In case you are a residente of Veneto or are a foreign but plan to visit here frequently, there is a better option for you, you can apply for a Carta Venezia, it will cost you 20 euros if you are from Veneto, 40 in all other case and it will grant you 5 years of cheap vaporetto tickets, one ticket will cost you 1,20 euros instead of 6,5 WORTH IT!
The vaporetto ride daytime and nighttime (usually the night time ones have different names!!) you can check the timetables here http://www.hellovenezia.com/jsp/en/index/index.jsp, be aware that the time you are ask to write is not the time you want to start your journey but the time you want to be at the destination.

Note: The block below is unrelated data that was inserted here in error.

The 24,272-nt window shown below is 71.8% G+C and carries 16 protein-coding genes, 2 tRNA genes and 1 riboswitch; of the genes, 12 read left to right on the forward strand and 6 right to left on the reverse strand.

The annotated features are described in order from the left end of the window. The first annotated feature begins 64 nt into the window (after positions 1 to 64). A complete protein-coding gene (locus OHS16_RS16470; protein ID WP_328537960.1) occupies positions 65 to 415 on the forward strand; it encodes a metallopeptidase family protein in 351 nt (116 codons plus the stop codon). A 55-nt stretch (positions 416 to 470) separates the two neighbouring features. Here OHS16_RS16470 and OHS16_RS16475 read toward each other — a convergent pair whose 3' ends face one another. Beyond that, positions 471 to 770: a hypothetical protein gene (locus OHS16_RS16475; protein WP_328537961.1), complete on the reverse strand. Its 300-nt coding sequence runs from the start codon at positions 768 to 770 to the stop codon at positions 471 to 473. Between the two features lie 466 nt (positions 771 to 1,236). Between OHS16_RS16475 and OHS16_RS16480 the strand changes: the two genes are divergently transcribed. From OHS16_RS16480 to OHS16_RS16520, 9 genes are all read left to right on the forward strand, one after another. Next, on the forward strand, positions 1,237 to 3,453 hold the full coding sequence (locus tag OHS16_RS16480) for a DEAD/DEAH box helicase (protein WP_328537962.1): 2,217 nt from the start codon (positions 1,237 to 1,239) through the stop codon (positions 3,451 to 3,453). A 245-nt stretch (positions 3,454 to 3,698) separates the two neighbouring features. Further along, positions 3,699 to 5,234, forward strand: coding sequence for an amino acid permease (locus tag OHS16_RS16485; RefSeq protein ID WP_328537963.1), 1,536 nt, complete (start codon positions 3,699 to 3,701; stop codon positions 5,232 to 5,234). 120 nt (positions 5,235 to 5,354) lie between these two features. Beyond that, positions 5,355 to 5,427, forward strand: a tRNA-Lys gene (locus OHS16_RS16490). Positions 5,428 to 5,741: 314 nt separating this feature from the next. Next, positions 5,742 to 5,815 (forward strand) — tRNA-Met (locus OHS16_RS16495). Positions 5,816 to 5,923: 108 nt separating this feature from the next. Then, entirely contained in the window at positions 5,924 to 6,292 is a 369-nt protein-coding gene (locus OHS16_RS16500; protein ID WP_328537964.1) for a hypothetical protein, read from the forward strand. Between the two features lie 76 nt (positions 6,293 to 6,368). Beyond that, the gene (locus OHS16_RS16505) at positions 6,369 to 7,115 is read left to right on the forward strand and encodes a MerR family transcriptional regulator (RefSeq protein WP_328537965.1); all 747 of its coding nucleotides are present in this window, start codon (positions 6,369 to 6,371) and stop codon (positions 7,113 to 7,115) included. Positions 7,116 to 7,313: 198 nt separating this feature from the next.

Take the Vaparetto. IF your on a tight budget and you cant afford a gondola ride spend the day like we did. We rode all around on the Vaparetto. For 12 Euro you get a full 24 hours of ride time. We got to go to the Lido (the beach) St Marks Sq. and some other park as well as being dropped off right back by our hotel. We got some amazing pictures that we wouldnt have gotten otherwise. This is a great way to sight see for the cheap.